New cornet - advice?

picju96

Member
I'm looking into getting a new cornet. I'm currently playing on a Besson 700 but feel I need a larger bore cornet. Looking at the Prestige, how different is it to the Soverign, is it worth it, and what's the tuning slide trigger like? Sounds odd to me! I'd like a besson cornet, as I don't really get on with Yamaha cornets (although the trumpets are fine!)

Ta

Julia
 

TuTuKu

Active Member
Just another question re the tuning slide trigger.... if the cornet is not in tune when the slide is in fully, like most cornets, does that mean that the player always has to play with the trigger slightly pressed to be in tune?

Sorry i can't answer any of your questions as i have always played on a sov so have got nothing to compare it to, i'm looking at buying my own before sept next year!
 

Sparky

Member
Have a look at Smith Watkins. Cracking cornet IMHO and you get an instrument with a bore and mouthpipe combination that suits you. Not bad prices either, I think they compare favourably with Prestige cornets.
 

WorldofBrass.com

Active Member
TuTuKu said:
Just another question re the tuning slide trigger.... if the cornet is not in tune when the slide is in fully, like most cornets, does that mean that the player always has to play with the trigger slightly pressed to be in tune?
There's a screw thing that you can adjust to keep the tuning slide slightly drawn all the time.
 

andyp

Active Member
One big thing to consider - what do the rest of your section use? Different makes of cornet have different tuning issues, these aren't so noticeable if all the cornet section are using the same, but if they're using different makes there will be real problems. Most top bands buy 10 the same for this reason. (There are also issues with certain cornets and certain makes of mouthpiece, but that's a whole new topic in itself!).
Leaving that aside, large bore of any make is definitely the one to get, the difference in sound, especially on higher registers, is noticeable. (I find thin bore ones get screechy on top A and above)
You may also want to consider buying a good secondhand one and having it reconditioned if necessary, our band has done this and (as long as it's a quality job) the results really are good as new, and for less money.
Personally I've used a Sovereign of some sort nearly all my playing life, and although I liked the Cortouis my previous band used I think they're only for bands who have all cornets the same, if you mix them and Sovereigns they don't get on tuning-wise. I've never played a Yamaha for any length of time, but the Maestro seemed well made.
For the last 8 years I've used a Sovereign 928GS that's about 12-13 years old, and it's the best cornet I've ever had, the valves in particular are excellent, and it just feels heavy and well made, all it's ever had replaced is new valve felts (too many semis :) ) and a trigger spring or two.
Most music shops will let you trial an instrument for a bit, after all, they want you to buy it!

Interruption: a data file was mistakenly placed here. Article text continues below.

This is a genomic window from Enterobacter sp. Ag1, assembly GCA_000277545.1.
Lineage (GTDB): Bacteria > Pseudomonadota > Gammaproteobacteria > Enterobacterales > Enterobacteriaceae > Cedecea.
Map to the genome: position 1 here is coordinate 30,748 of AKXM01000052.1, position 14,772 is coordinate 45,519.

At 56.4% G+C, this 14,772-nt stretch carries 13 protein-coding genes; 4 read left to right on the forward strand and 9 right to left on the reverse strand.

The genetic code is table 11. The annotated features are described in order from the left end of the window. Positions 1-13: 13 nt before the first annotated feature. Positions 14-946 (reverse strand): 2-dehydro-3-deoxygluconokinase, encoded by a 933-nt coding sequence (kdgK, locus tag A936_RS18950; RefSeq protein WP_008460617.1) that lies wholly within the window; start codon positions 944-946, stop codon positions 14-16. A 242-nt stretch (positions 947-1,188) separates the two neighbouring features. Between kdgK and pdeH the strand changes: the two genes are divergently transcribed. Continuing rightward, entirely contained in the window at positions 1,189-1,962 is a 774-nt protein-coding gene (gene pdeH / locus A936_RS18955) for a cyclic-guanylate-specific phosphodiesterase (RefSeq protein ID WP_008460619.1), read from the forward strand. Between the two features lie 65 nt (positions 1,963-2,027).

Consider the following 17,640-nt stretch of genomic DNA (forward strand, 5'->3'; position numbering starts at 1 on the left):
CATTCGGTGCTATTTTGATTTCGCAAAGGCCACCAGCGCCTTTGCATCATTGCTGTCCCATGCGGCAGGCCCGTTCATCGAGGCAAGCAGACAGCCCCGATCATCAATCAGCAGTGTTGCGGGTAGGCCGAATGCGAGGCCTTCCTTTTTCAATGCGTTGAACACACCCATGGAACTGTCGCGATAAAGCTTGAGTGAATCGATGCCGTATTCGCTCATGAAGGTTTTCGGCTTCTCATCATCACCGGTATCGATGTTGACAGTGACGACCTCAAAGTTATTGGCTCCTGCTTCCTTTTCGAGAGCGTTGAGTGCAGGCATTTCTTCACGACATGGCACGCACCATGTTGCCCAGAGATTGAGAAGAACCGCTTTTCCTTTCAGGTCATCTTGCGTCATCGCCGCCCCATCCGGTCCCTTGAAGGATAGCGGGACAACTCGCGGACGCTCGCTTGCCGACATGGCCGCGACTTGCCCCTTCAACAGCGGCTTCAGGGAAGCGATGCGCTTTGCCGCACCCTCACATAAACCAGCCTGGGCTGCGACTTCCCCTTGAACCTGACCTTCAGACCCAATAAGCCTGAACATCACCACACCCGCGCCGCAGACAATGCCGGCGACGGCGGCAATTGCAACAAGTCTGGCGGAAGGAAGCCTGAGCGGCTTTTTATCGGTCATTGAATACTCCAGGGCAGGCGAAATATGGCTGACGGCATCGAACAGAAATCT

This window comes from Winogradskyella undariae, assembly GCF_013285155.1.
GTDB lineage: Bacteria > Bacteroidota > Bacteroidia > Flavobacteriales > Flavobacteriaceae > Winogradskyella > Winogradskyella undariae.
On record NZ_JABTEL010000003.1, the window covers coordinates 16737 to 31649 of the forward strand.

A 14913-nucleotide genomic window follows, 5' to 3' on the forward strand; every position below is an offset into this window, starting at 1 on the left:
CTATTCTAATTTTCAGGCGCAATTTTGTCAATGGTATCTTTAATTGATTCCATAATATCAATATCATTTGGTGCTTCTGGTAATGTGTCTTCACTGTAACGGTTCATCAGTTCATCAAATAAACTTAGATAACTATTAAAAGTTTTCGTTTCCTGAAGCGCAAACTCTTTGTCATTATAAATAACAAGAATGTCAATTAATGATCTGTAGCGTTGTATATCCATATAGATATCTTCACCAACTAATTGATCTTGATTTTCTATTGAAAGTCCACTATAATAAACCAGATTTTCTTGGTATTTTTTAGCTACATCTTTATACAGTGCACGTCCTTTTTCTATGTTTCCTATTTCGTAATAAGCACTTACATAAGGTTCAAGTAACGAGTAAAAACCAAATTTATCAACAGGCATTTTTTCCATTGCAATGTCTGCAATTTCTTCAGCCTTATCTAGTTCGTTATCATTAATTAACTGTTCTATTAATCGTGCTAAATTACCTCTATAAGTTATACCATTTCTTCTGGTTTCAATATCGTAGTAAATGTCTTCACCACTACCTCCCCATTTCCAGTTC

andyp said:
although I liked the Cortouis my previous band used I think they're only for bands who have all cornets the same, if you mix them and Sovereigns they don't get on tuning-wise.
I'm a lone Courtois player in a sea of new besson sovereigns and I can't say I've really had that many problems keeping in tune with the rest of the section. Using my ears is half the battle rather than the instrument. Also helps not having to play too high too often (god bless back row parts).

Personally my courtois is for me the best cornet I've used, but it's not everyone's cup of tea - I think there's a thread about non sov. cornets kicking about somewhere which was quite recent.
 

TuTuKu

Active Member
WorldofBrass.com said:
TuTuKu said:
Just another question re the tuning slide trigger.... if the cornet is not in tune when the slide is in fully, like most cornets, does that mean that the player always has to play with the trigger slightly pressed to be in tune?
There's a screw thing that you can adjust to keep the tuning slide slightly drawn all the time.
That would make sense! thanks for clarifying that for me!
 

impycornet

Member
Smith-Watkins win for me hands down against the current competition. Particularly the way that you have large choice of leadpipes and the service from Richard Smith is 1st Class.
 

pug_101

Member
Prestige cornets along with sovereign and maestro cornet are seen as the best. However, it is personal opinion on much of these instruments, best way of finding out is going to local dealer and trying these cornets out.
 

CRat63

Member
Sad sad little man.
I do know what you mean though - I could tell you 101 things about a fridge now.

CrAt
 
Well I have to go with the smith-watkins, had mine around 5 years now and its brill, although if had the choice again I would probably go for the silver plate rather than the laquer, due to the longevity of the finish.

Like others have said the personal service you get form Richard Smith (the main man himself) is second to none, in fact the relationship continues well into after sales service with any problem dealt with direct and with precision. In fact he is currently on with servicing mine and stripping the laquer to apply a silver plate!!! Cant wait to see the old girl looking like new!

Other instruments I have tried havent really made an impression, the coutois had intonnation problems, the Maestro kept falling apart and had valves troubles (went back no fewer than 4 times). Not tried the prestige though!!

4barsrest have a review of a number of cornets, have a peek!!!!
 
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